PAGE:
OOP in Java - Getting Started with Abstraction and Encapsulation

August 25, 2021

Object-Oriented Programming (OOP) is a programming paradigm (approach), or as is procedural programming. Unlike procedural programming, we model everything as objects (real-life entities). Java, as an object-oriented programming language, was designed to follow this pattern.

Objects come from a class, a form of generalization, but a real thing is an object. What exactly is a class? A class is a template to create objects.

The process of creating objects from a class is called instantiation.

In this tutorial, the reader will learn about abstraction, encapsulation, objects, and classes. The concept of OOP will be a nice piece to grab for absolute Java beginners.


The reader should have:

  • At least a basic knowledge of Java.
  • Have Java installed on your computer.
  • Have any IDE of your choice.


At the end of this OOP tutorial series, readers should be able to:

  • Differentiate between classes and objects.
  • Understand abstraction and encapsulation.
  • Create objects from classes.
  • Have a working knowledge of what OOP is about.
  • Create abstract classes and interfaces.


A class is a template or a blueprint for object creation. To represent attributes or properties, classes use instance variables whereas, for behaviors or actions, it uses instance methods.

Instance variables

These are variables declared in the class, outside of methods and constructors. Instance variables have a global scope.

Instance methods

These are methods that only an object of its class can invoke. It is the class that defines what an object data field or variables and methods will be.

An example of a class is a circle class. A circle has a radius from which we can create different objects of type circle. The following code snippet explains this idea.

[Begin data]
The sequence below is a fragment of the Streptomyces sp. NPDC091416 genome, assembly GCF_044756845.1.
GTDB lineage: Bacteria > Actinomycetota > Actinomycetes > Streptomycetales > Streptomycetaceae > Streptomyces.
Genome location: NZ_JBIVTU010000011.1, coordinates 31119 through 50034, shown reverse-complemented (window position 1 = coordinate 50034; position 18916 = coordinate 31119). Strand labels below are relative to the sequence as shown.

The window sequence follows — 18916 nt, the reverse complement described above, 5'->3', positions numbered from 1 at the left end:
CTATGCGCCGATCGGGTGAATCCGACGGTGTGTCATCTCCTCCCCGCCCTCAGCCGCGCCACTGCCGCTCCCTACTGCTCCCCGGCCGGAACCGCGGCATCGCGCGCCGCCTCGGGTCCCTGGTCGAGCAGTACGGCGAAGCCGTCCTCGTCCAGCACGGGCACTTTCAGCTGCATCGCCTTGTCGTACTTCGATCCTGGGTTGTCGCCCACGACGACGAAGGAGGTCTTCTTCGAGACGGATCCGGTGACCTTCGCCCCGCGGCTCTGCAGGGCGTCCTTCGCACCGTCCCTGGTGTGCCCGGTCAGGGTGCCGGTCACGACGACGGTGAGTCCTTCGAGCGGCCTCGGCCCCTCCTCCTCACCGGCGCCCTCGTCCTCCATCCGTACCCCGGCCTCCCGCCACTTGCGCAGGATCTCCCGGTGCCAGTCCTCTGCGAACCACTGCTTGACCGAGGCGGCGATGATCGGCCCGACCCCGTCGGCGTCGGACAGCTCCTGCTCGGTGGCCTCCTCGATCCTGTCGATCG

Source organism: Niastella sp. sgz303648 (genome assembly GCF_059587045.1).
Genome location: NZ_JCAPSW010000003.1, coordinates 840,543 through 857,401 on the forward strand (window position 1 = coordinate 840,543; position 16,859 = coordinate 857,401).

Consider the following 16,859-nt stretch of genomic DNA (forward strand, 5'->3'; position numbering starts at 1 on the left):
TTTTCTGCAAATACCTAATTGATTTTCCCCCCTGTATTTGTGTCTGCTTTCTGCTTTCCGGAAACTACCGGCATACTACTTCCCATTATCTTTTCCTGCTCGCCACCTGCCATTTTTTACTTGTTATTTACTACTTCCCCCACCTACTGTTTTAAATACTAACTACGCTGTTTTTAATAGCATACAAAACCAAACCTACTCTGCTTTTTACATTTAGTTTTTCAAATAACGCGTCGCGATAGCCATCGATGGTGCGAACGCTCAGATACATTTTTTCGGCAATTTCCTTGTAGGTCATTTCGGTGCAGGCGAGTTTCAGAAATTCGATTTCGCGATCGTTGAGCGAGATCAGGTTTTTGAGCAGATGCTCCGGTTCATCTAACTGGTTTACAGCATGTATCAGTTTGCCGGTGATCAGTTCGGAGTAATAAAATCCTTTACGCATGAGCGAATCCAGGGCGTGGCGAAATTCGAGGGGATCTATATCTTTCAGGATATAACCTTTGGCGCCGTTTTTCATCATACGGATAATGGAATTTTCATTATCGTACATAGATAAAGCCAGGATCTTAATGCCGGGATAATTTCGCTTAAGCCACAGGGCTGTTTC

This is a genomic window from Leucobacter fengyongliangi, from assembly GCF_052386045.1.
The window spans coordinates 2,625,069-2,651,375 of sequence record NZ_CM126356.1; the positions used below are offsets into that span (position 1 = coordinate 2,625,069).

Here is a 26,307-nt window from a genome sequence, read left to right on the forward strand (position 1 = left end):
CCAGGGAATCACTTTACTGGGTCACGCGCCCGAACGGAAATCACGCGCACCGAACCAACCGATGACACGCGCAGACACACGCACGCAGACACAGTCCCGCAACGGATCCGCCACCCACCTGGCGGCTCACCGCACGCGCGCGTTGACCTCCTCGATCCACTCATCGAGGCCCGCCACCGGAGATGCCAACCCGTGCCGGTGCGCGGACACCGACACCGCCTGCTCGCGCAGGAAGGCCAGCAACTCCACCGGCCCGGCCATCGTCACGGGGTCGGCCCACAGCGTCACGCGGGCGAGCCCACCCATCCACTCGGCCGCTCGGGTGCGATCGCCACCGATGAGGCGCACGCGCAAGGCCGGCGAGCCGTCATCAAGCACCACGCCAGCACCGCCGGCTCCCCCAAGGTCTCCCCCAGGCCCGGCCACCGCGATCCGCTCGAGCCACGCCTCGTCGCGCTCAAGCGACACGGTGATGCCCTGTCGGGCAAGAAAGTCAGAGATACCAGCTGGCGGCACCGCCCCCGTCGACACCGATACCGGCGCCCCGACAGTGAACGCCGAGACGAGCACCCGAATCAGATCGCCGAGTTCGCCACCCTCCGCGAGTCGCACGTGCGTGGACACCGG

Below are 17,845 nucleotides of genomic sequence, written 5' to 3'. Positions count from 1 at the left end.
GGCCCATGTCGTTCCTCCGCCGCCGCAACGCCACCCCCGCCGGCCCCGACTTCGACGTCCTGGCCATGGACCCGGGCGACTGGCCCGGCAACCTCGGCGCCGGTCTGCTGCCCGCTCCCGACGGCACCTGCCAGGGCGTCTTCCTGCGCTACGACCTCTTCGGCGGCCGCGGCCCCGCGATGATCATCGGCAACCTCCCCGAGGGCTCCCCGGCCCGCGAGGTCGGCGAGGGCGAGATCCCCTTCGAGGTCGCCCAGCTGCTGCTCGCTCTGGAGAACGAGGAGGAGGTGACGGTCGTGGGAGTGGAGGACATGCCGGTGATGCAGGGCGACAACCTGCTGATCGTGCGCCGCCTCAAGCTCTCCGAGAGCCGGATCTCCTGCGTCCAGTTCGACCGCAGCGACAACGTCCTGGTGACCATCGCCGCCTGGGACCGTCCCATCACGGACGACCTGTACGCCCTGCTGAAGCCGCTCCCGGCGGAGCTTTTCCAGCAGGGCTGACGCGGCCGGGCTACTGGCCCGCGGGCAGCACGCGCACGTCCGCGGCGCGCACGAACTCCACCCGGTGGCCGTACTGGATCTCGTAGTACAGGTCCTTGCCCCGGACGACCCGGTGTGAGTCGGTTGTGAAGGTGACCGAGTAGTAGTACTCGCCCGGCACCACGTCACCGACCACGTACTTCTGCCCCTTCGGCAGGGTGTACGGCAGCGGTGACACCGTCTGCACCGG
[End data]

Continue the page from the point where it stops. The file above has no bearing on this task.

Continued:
public class Circle {

    //instance variable

    private double radius = 2.5;

    //no-argument constructor

    public Circle() {


    //argument constructor

    public Circle(double radius) {
        this.radius = radius;


    public double getArea() {
        return Math.PI * radius * radius;


    public double getPerimeter() {
        return Math.PI * (2 * radius);


With this, we have created a class called Circle. The same goes for every other class like Car, Human, Animal, etc. A class in simple terms is a model.


An object is an actual entity with attributes and behaviors defined by its model, such as a circle, dog, fish, human, etc. Now that we’ve created a template for a Circle, creating circles of different sizes becomes easier.

public class CircleSize {

    //entry point to every Java application

    public static void main(String[] args) {

        Circle smallCircle = new Circle();

        /*The new keyword used here means a new object of type class is created and saved in the variable smallCircle of reference type Circle*/

        //to get the area of the circle created

        System.out.println("The area of this circle is " + smallCircle.getArea());

        /*you can also decide to use an arg constructor to construct your new circle*/

        Circle bigCircle = new Circle(2.5);

        System.out.println("The area of this circle is " + bigCircle.getArea());



The same thing applies if you want to create an object of type Dog. The dog should have a name, color, age, and breed. The dog should be able to sleep, eat, run, or bark.

public class Dog {

    private String name;

    private int age;

    private String color;

    private String breed;

    //Dog arg constructor

    public Dog(String name, int age, String color, String breed) {

        this.name = name;

        this.age = age;

        this.color = color;

        this.breed = breed;


    public boolean isSleeping() {

        return true;

    public boolean isEating() {

        return true;


    public boolean isbarking() {

        System.out.println("Dog barking...");
        return true;

    public boolean isRunning() {

        System.out.println("Dog running");
        return true;


To create a new dog object.

public class Dog_Main {

    public static void main(String[] args) {

        Dog littleDog = new Dog("Bingo", 6, "Brown", "German Shepherd");